As I approached Riverfront Park a platoon of Army cadets from nearby Fort Jackson were maintaining their combat readiness by completing an extremely early morning run.  They directed me to the trail beside the Columbia Canal.  I felt so alive and fit as I crossed an amazing wooden bridge and onto the path.  This Canal was constructed in 1840 to transport tobacco and cotton to the local market.  It fell into disarray during the Civil War and the introduction of trains practically ended its existence.

The light from the antique lamps reflected off the water to illuminate the path.  Within the first mile 5 foxes stepped onto the path and attempted to hide as  I approached.  They eventually scampered off into the nearby woods.  The moss draping off the trees, the warning signs about alligators and the Rocky Shoal Spider Lily were constant reminders that I was no longer in New England.  Over 200 species of birds, from the Carolina Wren to the Bald Eagle, utilize the Canal for either nesting or migration.

It just seemed so magical to be running through this area and I had it entirely to myself!  The first sign of morning light appeared just as I departed the Canal path and made my way back to the hotel.

I would rank this run in the Top 5 of amazing runs that  I’ve experienced in 35 years.  I will be completing fewer runs on hotel treadmills and exploring the local areas more,  wherever I happen to be!

Long Run Recovery

Posted: March 13, 2011 in Uncategorized

The Marathon Coalition runners ran 19 miles on the Boston Marathon course yesterday.  We ran from the Mile 20 mark @ Centre Street and Commonwealth to just beyond Mile 11 and back.  Without the wind it would have been an absolutely perfect day.  We take a step back in our mileage next week to just 12 miles.  It’s amazing that we only have one long run remaining (20 miles on March 26th) before we begin to taper.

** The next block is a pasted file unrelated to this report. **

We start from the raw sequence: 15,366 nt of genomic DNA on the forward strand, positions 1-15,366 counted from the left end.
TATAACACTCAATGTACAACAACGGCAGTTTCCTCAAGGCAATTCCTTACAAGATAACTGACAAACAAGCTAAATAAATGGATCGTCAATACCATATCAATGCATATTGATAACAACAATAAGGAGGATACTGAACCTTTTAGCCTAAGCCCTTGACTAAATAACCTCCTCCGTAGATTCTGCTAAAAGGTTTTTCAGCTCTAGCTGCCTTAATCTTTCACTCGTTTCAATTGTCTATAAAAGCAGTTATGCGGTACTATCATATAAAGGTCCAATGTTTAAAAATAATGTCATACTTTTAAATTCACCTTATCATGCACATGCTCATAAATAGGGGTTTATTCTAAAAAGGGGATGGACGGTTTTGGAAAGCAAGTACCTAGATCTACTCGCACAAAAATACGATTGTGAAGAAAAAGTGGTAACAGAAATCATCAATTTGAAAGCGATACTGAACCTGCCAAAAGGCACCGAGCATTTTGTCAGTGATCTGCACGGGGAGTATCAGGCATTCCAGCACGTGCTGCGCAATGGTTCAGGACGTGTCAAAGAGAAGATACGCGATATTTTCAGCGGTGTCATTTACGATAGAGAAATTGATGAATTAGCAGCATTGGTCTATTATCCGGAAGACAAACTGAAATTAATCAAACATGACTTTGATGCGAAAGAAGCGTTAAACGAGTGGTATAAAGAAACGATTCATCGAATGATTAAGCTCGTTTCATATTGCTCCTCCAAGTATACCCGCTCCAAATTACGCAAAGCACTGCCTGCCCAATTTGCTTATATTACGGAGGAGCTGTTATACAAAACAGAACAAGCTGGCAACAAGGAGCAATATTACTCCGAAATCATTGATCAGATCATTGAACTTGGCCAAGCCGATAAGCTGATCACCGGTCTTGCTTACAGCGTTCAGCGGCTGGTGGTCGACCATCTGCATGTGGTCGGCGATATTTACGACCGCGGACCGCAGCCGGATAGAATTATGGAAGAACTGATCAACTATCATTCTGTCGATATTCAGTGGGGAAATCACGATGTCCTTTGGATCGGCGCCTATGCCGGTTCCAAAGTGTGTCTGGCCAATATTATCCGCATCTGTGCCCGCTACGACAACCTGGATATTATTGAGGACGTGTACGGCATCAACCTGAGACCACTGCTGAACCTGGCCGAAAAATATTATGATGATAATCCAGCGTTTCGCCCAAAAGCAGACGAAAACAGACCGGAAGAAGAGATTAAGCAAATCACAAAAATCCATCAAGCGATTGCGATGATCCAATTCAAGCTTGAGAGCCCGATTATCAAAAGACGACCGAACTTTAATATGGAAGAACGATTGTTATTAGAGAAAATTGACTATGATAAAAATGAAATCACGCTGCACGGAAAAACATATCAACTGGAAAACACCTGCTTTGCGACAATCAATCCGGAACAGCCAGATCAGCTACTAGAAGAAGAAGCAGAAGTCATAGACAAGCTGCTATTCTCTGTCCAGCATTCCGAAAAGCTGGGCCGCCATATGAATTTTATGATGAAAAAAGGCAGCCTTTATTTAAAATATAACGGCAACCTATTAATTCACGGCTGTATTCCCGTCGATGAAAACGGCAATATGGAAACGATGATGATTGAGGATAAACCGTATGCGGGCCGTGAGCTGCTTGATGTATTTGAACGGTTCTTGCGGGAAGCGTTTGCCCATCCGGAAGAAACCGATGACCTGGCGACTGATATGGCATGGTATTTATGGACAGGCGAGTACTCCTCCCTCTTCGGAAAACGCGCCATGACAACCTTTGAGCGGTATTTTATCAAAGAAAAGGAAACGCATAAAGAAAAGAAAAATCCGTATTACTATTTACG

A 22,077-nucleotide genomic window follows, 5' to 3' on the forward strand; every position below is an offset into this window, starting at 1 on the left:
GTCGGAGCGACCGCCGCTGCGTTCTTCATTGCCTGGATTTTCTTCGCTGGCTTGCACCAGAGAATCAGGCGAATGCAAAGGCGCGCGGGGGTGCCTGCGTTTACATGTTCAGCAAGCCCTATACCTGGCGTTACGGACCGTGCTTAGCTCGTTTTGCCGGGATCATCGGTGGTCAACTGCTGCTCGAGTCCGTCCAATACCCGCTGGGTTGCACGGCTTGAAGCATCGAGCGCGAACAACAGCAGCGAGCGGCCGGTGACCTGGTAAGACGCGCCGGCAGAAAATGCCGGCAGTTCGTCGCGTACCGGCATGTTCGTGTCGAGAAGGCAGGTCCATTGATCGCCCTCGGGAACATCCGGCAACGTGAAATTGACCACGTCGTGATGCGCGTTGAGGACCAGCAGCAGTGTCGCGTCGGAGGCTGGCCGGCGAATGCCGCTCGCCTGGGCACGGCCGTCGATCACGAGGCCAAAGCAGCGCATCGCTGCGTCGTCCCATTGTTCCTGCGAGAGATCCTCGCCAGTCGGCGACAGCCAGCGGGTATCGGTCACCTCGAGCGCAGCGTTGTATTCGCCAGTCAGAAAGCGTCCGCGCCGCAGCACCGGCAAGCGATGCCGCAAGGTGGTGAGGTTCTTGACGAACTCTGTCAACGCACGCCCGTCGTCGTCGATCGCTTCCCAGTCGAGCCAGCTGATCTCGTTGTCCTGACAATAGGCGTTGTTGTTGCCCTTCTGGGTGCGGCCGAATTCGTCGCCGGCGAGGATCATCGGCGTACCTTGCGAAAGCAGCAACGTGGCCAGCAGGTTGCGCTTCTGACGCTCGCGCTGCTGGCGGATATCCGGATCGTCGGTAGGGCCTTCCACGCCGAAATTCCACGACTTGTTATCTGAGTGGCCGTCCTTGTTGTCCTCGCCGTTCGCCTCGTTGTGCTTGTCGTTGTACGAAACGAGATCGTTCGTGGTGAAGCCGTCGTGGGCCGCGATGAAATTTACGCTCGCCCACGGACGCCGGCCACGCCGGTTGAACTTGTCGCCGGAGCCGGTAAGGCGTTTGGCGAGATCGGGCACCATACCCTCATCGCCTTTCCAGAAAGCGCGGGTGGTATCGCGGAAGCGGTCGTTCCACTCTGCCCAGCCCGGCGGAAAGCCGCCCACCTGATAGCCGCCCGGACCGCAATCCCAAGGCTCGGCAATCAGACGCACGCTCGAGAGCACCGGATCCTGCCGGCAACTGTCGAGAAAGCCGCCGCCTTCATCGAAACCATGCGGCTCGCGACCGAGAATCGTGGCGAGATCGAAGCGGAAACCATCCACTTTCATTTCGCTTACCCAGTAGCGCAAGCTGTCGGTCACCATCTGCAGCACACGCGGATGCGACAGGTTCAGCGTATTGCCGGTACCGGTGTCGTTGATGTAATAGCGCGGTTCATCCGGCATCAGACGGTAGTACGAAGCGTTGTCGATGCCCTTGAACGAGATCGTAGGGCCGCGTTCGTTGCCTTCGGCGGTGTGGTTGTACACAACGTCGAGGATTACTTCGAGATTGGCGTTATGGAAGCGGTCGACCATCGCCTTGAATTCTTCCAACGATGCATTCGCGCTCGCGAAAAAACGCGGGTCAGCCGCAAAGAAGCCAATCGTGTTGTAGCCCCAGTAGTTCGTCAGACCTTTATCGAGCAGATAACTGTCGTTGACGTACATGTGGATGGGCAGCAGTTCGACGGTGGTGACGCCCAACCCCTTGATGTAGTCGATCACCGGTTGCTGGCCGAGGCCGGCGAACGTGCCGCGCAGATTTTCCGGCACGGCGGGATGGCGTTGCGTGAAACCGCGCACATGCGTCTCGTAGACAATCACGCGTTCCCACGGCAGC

During the run, I encountered so many of the runners that Lori and I coached while at Team In Training.  It brought back years of amazing memories. 

It’s important to remain focused upon completing a long run.  Too many runners surrender to the distance once they take their final step of running.  However, the next several hours, and even days, will play an instrumental role in your recovery.  Here are my recommendations for proper and effective recovery from a long run:

  1. Gradually allow your heart rate to return to its normal level by walking for several minutes.  Continuing to move when your body and mind are begging you to stop will serve you well.
  2. Change into dry and comfortable clothing and begin to eat, hydrate and stretch.  Chocolate milk is the best post-run recovery drink as it provides the perfect ratio of carbohydrates and protein.  Other great choices include V8 and pickle juice to replace sodium and other important electrolytes.
  3. I prefer a peanut butter and jelly sandwich, bagel with peanut butter, banana or pretzels after a run.
  4. Thoroughly using the stick and foam roller while eating and drinking are highly recommended.
  5. An ice bath is the master link in the chain of success.  This can actually be a bigger challenge than the long run but you’ll soon become a believer once you’ve attempted it.  In the summer you can spray your legs down with a garden hose or, if you’re fortunate enough to live near a stream or the ocean, you can simply submerge yourself after your run.